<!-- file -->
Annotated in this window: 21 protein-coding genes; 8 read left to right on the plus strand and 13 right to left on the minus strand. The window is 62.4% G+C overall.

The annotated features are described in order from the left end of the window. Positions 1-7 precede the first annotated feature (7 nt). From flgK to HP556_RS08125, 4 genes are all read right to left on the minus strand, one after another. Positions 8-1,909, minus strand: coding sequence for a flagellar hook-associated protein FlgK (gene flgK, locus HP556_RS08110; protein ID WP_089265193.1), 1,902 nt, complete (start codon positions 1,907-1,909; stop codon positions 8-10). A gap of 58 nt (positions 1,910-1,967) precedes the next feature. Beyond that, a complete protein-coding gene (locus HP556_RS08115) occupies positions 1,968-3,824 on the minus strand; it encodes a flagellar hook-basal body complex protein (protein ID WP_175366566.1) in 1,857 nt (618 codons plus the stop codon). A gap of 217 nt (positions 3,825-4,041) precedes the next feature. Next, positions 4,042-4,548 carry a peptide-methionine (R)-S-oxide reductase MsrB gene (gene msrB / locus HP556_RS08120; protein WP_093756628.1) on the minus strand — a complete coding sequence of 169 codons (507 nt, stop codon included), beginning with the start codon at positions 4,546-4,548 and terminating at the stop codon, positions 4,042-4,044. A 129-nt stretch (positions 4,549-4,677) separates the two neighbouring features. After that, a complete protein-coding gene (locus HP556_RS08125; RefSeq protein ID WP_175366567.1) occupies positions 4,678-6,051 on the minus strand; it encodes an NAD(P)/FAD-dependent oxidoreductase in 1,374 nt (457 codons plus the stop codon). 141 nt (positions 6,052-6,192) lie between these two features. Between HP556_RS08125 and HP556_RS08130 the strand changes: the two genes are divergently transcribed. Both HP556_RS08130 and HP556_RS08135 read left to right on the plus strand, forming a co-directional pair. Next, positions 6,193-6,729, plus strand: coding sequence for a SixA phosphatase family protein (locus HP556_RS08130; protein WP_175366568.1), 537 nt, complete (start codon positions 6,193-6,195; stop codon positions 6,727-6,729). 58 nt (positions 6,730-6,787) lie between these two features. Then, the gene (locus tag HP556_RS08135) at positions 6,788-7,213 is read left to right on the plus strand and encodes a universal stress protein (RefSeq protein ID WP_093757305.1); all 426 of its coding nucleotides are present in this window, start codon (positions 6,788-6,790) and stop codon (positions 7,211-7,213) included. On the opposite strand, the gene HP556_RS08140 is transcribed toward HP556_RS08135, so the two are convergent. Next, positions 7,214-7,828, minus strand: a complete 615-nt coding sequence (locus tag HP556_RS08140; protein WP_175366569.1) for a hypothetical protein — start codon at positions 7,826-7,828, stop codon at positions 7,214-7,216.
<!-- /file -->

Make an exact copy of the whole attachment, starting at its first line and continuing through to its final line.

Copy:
Annotated in this window: 21 protein-coding genes; 8 read left to right on the plus strand and 13 right to left on the minus strand. The window is 62.4% G+C overall.

The annotated features are described in order from the left end of the window. Positions 1-7 precede the first annotated feature (7 nt). From flgK to HP556_RS08125, 4 genes are all read right to left on the minus strand, one after another. Positions 8-1,909, minus strand: coding sequence for a flagellar hook-associated protein FlgK (gene flgK, locus HP556_RS08110; protein ID WP_089265193.1), 1,902 nt, complete (start codon positions 1,907-1,909; stop codon positions 8-10). A gap of 58 nt (positions 1,910-1,967) precedes the next feature. Beyond that, a complete protein-coding gene (locus HP556_RS08115) occupies positions 1,968-3,824 on the minus strand; it encodes a flagellar hook-basal body complex protein (protein ID WP_175366566.1) in 1,857 nt (618 codons plus the stop codon). A gap of 217 nt (positions 3,825-4,041) precedes the next feature. Next, positions 4,042-4,548 carry a peptide-methionine (R)-S-oxide reductase MsrB gene (gene msrB / locus HP556_RS08120; protein WP_093756628.1) on the minus strand — a complete coding sequence of 169 codons (507 nt, stop codon included), beginning with the start codon at positions 4,546-4,548 and terminating at the stop codon, positions 4,042-4,044. A 129-nt stretch (positions 4,549-4,677) separates the two neighbouring features. After that, a complete protein-coding gene (locus HP556_RS08125; RefSeq protein ID WP_175366567.1) occupies positions 4,678-6,051 on the minus strand; it encodes an NAD(P)/FAD-dependent oxidoreductase in 1,374 nt (457 codons plus the stop codon). 141 nt (positions 6,052-6,192) lie between these two features. Between HP556_RS08125 and HP556_RS08130 the strand changes: the two genes are divergently transcribed. Both HP556_RS08130 and HP556_RS08135 read left to right on the plus strand, forming a co-directional pair. Next, positions 6,193-6,729, plus strand: coding sequence for a SixA phosphatase family protein (locus HP556_RS08130; protein WP_175366568.1), 537 nt, complete (start codon positions 6,193-6,195; stop codon positions 6,727-6,729). 58 nt (positions 6,730-6,787) lie between these two features. Then, the gene (locus tag HP556_RS08135) at positions 6,788-7,213 is read left to right on the plus strand and encodes a universal stress protein (RefSeq protein ID WP_093757305.1); all 426 of its coding nucleotides are present in this window, start codon (positions 6,788-6,790) and stop codon (positions 7,211-7,213) included. On the opposite strand, the gene HP556_RS08140 is transcribed toward HP556_RS08135, so the two are convergent. Next, positions 7,214-7,828, minus strand: a complete 615-nt coding sequence (locus tag HP556_RS08140; protein WP_175366569.1) for a hypothetical protein — start codon at positions 7,826-7,828, stop codon at positions 7,214-7,216.